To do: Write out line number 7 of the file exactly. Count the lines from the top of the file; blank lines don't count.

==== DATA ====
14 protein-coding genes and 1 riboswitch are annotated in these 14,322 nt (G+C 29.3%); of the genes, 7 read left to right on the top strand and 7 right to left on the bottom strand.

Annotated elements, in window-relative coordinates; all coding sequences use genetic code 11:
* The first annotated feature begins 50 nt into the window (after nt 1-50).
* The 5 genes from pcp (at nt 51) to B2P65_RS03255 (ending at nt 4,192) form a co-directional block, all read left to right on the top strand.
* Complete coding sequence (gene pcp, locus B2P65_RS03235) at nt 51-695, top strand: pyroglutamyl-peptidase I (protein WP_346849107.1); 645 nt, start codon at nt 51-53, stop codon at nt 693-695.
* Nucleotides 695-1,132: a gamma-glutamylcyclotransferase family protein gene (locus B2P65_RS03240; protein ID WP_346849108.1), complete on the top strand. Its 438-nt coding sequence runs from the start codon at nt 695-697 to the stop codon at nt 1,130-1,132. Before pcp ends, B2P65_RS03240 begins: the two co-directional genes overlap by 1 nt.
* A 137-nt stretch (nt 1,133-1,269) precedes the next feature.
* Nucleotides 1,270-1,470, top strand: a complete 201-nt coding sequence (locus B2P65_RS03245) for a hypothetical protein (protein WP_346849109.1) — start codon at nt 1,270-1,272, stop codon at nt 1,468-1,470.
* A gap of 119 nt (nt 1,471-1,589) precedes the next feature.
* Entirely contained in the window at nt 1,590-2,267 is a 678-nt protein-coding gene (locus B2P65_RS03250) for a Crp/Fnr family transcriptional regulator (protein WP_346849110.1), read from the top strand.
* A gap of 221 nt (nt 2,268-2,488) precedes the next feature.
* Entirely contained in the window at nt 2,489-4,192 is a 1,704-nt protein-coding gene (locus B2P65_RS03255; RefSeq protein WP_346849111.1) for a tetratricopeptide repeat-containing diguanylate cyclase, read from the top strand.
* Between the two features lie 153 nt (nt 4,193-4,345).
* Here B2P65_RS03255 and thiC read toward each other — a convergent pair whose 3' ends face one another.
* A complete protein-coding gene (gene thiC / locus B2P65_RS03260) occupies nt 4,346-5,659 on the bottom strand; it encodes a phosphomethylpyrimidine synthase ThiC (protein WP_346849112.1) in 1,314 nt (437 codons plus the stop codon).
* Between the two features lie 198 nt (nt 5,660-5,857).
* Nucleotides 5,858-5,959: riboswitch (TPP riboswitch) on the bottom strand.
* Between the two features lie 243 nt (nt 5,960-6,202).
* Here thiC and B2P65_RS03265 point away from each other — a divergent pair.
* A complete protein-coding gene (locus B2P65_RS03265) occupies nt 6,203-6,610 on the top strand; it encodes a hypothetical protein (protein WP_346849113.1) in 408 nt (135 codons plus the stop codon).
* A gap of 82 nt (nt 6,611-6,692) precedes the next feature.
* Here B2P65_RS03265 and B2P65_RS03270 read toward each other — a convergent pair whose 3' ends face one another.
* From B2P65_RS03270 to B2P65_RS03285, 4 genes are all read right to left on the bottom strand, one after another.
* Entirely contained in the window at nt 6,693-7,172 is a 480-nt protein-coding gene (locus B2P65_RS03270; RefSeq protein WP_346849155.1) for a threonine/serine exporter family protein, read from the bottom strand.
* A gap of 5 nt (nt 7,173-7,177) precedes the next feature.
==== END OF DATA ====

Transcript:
* A 137-nt stretch (nt 1,133-1,269) precedes the next feature.